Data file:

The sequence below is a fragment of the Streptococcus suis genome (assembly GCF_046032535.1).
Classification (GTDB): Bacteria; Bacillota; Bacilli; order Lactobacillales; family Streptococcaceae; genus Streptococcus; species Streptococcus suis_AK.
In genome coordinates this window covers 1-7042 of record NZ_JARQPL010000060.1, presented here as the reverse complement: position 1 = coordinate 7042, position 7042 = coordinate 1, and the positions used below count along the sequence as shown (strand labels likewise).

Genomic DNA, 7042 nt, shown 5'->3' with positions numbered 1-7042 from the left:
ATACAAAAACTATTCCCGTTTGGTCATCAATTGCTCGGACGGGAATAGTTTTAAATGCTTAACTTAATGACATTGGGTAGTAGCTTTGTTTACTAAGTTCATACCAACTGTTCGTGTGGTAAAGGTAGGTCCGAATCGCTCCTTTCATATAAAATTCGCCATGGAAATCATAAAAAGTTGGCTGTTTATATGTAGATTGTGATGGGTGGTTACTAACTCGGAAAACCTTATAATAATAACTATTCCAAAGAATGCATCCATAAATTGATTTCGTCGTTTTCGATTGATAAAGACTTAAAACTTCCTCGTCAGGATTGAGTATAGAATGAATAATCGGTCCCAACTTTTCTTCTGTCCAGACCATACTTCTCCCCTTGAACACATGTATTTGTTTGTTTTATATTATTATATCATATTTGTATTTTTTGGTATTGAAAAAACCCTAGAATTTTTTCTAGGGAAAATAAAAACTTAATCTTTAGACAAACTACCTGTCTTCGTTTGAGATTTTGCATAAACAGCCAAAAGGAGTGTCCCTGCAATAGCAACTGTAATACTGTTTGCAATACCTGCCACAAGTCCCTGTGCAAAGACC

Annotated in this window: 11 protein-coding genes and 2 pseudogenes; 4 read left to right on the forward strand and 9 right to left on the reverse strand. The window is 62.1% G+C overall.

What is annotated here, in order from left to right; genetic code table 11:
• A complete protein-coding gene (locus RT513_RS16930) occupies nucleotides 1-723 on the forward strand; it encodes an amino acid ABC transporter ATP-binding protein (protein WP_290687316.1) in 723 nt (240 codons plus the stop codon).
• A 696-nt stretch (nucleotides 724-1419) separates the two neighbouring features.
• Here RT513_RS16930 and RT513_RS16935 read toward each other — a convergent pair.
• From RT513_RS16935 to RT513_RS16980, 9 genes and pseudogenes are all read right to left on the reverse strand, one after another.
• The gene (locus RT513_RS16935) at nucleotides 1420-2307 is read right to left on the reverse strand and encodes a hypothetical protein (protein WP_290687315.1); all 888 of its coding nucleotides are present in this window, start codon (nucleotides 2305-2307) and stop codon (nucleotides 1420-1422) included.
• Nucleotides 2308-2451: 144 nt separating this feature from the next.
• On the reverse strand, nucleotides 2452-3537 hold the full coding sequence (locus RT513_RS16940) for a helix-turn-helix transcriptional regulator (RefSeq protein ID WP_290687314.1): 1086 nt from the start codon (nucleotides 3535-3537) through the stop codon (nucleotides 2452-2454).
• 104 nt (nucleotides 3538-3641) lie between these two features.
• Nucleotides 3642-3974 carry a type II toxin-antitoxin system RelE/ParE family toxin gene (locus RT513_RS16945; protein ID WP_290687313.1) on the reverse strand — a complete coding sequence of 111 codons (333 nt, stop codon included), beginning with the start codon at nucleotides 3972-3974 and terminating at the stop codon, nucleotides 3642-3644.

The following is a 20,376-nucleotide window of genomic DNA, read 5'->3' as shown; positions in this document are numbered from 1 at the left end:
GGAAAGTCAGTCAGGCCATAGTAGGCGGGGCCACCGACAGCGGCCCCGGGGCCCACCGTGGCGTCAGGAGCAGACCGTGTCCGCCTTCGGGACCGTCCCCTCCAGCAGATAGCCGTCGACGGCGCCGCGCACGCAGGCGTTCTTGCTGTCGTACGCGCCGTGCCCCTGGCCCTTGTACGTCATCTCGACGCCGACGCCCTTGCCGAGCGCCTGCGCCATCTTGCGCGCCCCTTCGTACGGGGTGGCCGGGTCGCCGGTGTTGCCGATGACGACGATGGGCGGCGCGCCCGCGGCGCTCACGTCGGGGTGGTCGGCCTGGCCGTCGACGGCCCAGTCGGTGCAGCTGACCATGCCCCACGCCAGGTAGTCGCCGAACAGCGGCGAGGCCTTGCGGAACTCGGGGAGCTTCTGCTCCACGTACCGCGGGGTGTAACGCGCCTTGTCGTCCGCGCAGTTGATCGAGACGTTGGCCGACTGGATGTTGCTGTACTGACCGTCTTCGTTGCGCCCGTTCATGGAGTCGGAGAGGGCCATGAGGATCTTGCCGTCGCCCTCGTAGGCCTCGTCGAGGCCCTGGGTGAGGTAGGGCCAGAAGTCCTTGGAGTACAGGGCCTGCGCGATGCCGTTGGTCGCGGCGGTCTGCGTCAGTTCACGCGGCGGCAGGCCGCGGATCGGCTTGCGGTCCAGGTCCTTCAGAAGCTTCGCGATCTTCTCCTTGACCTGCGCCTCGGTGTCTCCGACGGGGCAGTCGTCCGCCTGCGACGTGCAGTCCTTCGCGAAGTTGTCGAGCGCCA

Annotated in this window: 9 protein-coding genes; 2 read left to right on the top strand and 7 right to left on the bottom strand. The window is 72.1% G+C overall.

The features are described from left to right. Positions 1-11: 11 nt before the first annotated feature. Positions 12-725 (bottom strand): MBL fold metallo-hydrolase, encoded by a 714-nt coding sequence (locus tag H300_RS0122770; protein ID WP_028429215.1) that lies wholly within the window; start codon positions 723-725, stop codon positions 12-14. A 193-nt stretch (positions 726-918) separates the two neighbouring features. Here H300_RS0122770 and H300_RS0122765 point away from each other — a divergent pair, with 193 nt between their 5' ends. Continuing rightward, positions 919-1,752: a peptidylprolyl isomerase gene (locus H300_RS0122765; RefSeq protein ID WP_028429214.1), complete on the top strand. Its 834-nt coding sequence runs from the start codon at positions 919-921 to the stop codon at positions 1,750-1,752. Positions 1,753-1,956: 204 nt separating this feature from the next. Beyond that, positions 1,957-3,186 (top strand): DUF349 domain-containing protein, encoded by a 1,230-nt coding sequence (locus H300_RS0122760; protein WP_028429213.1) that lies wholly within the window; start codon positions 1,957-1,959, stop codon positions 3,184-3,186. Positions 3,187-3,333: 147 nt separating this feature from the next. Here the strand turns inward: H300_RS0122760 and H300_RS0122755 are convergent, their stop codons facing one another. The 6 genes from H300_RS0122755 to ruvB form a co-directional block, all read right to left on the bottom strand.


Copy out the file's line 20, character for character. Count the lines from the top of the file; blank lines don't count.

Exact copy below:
The features are described from left to right. Positions 1-11: 11 nt before the first annotated feature. Positions 12-725 (bottom strand): MBL fold metallo-hydrolase, encoded by a 714-nt coding sequence (locus tag H300_RS0122770; protein ID WP_028429215.1) that lies wholly within the window; start codon positions 723-725, stop codon positions 12-14. A 193-nt stretch (positions 726-918) separates the two neighbouring features. Here H300_RS0122770 and H300_RS0122765 point away from each other — a divergent pair, with 193 nt between their 5' ends. Continuing rightward, positions 919-1,752: a peptidylprolyl isomerase gene (locus H300_RS0122765; RefSeq protein ID WP_028429214.1), complete on the top strand. Its 834-nt coding sequence runs from the start codon at positions 919-921 to the stop codon at positions 1,750-1,752. Positions 1,753-1,956: 204 nt separating this feature from the next. Beyond that, positions 1,957-3,186 (top strand): DUF349 domain-containing protein, encoded by a 1,230-nt coding sequence (locus H300_RS0122760; protein WP_028429213.1) that lies wholly within the window; start codon positions 1,957-1,959, stop codon positions 3,184-3,186. Positions 3,187-3,333: 147 nt separating this feature from the next. Here the strand turns inward: H300_RS0122760 and H300_RS0122755 are convergent, their stop codons facing one another. The 6 genes from H300_RS0122755 to ruvB form a co-directional block, all read right to left on the bottom strand.